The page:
The FDCPA is a strict liability statute and "a consumer need not show intentional conduct by the debt collector to be entitled to damages." Russell V. Equifax, 74 F.3d 30, 33 (2d Cir. 1996). "The most widely accepted test for determining whether a collection letter violates the FDCPA is an objective standard based on the 'least-sophisticated consumer.'" Colmon v. Jackson, 988 F.2d 1314, 1318 (2d Cir. 1993). "The basic purpose of the least-sophisticated consumer standard is to ensure that the FDCPA protects all consumers, the gullible as well as the shrewd." Id.
To accomplish its goals, the FDCPA requires certain language commonly referred to as a "validation notice" to be included in a debt collection letter.*fn2 The purpose of the validation notice is to provide the consumer with information necessary to challenge the debt allegedly owed before making payment to an independent collection agency. See § 1692(g)(a). A debt collector violates § 1692(g) of the FDCPA if it sends the debtor a collection letter that "overshadows or contradicts" or, in some cases, creates confusion as to the consumer's right to dispute the debt. DeSantis v. Computer Credit Inc., 269 F.3d 159, 161 (2d Cir. 2001) ("[e]ven if a debt collector conveys the required information, the collector nonetheless violates the Act if it conveys that information in a confusing or contradictory fashion so as to cloud the required message with uncertainty."); Foti v. NCO Fin. Sys., Inc., 424 F. Supp. 2d 643, 660-61 (S.D.N.Y. 2006).
Here, plaintiff contends that Pentagroup's collection letter overshadowed the validation notice by stating "if payment is not made in a timely manner, further collection activity may be instituted." Plaintiff's Memorandum 4. Specifically, plaintiff contends that this statement can be interpreted to mean that plaintiff must pay the debt in full "in a timely manner" overshadowing plaintiff's right to dispute the debt within the statutory period. Moreover, the plaintiff contends that the statement "your prompt attention to this matter is appreciated" compounds the violation because the least savvy consumer would assume this means the debt must be paid before the period to challenge the debt has expired. Plaintiff's Memorandum 4.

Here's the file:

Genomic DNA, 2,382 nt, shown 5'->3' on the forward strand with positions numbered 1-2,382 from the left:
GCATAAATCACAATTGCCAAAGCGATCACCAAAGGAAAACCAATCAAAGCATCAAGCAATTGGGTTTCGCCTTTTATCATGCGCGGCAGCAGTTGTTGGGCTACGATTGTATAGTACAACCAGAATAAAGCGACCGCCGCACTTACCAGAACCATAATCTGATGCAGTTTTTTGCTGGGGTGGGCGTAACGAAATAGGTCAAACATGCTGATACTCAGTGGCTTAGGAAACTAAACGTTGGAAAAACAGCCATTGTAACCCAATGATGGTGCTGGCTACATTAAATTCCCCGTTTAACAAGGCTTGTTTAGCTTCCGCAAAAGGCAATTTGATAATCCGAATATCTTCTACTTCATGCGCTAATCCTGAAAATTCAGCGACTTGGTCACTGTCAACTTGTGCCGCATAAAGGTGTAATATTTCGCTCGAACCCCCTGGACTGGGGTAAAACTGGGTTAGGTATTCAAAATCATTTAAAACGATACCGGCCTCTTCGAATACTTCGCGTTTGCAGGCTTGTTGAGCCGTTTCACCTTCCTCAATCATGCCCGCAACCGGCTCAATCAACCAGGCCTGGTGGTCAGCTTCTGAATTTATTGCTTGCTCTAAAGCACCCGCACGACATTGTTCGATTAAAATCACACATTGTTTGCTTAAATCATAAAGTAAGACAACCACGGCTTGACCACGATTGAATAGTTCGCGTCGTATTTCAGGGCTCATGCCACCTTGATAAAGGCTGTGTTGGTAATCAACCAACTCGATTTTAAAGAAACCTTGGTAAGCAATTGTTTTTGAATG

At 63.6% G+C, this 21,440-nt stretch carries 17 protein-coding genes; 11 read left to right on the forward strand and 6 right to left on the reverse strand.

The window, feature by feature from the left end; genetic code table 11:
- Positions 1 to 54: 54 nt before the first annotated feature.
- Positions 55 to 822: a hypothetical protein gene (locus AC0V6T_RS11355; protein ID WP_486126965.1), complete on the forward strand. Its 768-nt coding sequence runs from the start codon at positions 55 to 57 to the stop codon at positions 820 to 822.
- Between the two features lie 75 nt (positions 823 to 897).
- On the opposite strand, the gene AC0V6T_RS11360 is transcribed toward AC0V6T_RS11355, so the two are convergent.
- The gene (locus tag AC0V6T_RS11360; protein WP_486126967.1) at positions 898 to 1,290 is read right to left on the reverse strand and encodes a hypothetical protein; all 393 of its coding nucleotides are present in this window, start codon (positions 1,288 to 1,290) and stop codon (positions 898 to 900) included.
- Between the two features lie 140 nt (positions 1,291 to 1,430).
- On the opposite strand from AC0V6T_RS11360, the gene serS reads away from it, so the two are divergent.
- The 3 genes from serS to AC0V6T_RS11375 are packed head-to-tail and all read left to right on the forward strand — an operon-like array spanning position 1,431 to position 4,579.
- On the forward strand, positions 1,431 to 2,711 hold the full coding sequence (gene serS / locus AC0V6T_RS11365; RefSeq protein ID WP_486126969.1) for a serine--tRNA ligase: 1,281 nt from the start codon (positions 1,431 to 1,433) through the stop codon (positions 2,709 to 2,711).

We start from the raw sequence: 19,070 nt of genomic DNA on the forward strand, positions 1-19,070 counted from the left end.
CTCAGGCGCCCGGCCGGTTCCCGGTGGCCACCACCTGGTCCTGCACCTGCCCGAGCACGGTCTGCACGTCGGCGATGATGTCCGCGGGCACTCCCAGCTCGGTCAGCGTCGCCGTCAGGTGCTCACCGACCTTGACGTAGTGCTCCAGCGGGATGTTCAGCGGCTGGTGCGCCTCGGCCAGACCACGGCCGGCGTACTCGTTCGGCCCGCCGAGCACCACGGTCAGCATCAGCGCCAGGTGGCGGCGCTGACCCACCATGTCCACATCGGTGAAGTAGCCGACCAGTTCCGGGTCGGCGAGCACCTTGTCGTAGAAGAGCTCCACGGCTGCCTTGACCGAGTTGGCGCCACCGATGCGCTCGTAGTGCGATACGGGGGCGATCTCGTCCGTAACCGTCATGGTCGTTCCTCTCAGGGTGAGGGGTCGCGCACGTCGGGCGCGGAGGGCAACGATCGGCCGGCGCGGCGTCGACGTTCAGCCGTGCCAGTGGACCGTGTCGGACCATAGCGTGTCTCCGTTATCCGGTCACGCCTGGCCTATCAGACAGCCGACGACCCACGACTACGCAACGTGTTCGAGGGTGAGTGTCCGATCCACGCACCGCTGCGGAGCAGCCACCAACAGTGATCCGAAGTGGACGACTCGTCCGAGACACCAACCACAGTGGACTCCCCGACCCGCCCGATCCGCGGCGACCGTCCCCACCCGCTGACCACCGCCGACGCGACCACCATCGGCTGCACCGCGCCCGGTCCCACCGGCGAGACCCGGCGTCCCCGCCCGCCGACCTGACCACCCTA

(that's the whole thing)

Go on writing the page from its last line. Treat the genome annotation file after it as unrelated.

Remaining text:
Whether the particular wording of a letter violates the FDCPA is an issue of law that can be decided by a court on a motion for summary judgment. See Miller v. Wolpoff & Abramson, L.L.P., 321 F.3d 292 (2d Cir. 2003) (finding as a matter of law that the defendant's collection letters were not false, deceptive or misleading to the least sophisticated consumer); Berger v. Suburban Credit Corp., 04 CV 4006, 2006 WL 2570915, *3 (E.D.N.Y. Sept. 5, 2006) ("the Second Circuit has indicated that the determination of how the least sophisticated consumer would view language in a defendant's collection letter is a question of law because the standard is an objective one.").
The court finds that the language in the letter does not overshadow the validation notice and does not violate the FDCPA. In Savino v. Computer Credit, Inc., 164 F.3d 81, 85 (2d Cir.1998), the Second Circuit found that the debt collector's request for "immediate" payment did not, standing alone, violate the FDCPA. Rather, the court concluded that the debt collector's "violation of the Act consisted of its decision to ask for immediate payment without also explaining that its demand did not override the consumer's rights under Section 1692(g) to seek validation of the debt." Id. at 86. Here, the defendant eschewed from making a demand for immediate payment and only requests "timely payment." Sanders Aff. Exhibit A. Plaintiff makes a semantic argument that ...